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Surface Modification of Polyvinyl Chloride Sheets via Growth of Hydrophilic Polymer Brushes

TitleSurface Modification of Polyvinyl Chloride Sheets via Growth of Hydrophilic Polymer Brushes
Publication TypeJournal Article
Year of Publication2009
AuthorsZou, YQ, Kizhakkedathu, JN, Brooks, DE
JournalMacromolecules
Volume42
Pagination3258-3268
Date PublishedMay
Type of ArticleArticle
ISBN Number0024-9297
KeywordsAQUEOUS ATRP, ATOMIC-FORCE MICROSCOPY, CARBON NANOTUBES, COPOLYMER BRUSHES, density, GLYCOL), GRAFT, PLASMA-PROTEIN ADSORPTION, POLY(ETHYLENE, SELF-ASSEMBLED MONOLAYERS, SERUM-ALBUMIN, TRANSFER RADICAL POLYMERIZATION
Abstract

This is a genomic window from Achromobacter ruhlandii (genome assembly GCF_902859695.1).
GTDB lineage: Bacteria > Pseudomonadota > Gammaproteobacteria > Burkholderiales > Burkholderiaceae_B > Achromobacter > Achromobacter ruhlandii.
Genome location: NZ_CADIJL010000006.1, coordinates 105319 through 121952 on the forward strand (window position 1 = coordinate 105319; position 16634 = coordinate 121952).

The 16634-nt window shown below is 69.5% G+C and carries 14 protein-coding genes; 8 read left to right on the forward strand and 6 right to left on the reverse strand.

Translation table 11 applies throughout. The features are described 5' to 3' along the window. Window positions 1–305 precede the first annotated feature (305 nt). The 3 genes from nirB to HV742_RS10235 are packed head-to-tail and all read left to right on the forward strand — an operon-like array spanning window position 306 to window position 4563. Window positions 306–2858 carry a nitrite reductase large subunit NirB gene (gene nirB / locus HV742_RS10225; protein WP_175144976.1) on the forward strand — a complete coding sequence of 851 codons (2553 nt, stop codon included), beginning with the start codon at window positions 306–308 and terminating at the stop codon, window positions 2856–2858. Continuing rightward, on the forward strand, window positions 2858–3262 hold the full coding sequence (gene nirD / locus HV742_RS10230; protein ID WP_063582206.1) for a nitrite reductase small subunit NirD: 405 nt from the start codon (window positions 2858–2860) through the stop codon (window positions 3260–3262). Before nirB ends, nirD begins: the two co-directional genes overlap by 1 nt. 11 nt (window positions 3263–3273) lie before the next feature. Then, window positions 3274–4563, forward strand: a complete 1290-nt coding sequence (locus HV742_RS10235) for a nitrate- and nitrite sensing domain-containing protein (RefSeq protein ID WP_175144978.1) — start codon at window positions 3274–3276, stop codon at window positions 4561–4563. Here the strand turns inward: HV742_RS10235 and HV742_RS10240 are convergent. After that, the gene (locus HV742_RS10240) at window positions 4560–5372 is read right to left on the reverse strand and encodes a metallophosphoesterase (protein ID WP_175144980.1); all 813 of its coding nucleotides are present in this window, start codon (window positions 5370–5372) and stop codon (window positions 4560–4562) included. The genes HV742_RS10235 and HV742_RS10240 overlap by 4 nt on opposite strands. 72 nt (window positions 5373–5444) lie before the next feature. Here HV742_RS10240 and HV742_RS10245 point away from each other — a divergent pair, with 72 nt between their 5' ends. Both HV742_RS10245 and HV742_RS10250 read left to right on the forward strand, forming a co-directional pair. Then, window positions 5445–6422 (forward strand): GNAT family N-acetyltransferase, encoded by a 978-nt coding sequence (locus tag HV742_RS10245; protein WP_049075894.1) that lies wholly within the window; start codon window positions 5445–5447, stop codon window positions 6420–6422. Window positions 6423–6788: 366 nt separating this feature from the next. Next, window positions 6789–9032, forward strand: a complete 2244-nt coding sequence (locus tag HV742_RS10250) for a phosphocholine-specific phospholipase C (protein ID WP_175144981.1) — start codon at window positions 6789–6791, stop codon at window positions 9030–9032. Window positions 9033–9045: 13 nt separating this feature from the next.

Poly(N,N-dimethylacrylamide) (PDMA) brushes were successfully grown from polyvinyl chloride (uPVC) sheets via well-controlled surface-initiated atom transfer radical polymerization (SI-ATRP). An ATRP initiator containing a chloropropionate moiety was chemically tethered onto the surface of PVC via it novel wet chemical modification. Negatively charged sulfate groups were introduced to facilitate polymerization. By incorporating a chemically cleavable group into the initiator, molecular weight, polydispersity and graft density of a series of PDMA brushes synthesized on the flat surface were unambiguously characterized for the first time by gel permeation chromatography. ATR-FTIR, contact angle, SEM and AFM were used to characterize the PDMA grafted surfaces. Reaction conditions Such as monomer concentration, reaction time, copper(II) concentration and salt additives were varied to systematically investigate their effects on molecular weight and graft density of the PDMA grafted from PVC. Molecular weights of grafted PDMA brushes varied from ca. 20 000 to 2 170 000 Da, while craft density ranged from 0.08 to 1.13 chains/nm(2). Polydispersity of grafted PDMA brushes was controlled between 1.20 and 1.60 by Cu(II) complex addition. Kinetic studies revealed that the surface initiation was a slow process and graft density increased during the reaction. The brush uniformity increased with increasing reaction time. Reinitiation of the obtained PDMA brushes was demonstrated, suggesting that the polymerization is "living". The successful growth of a PDMA-b-poly(N-isopropylacrylamide) (PNIPAM) copolymer brush was verified by GPC and AFM.

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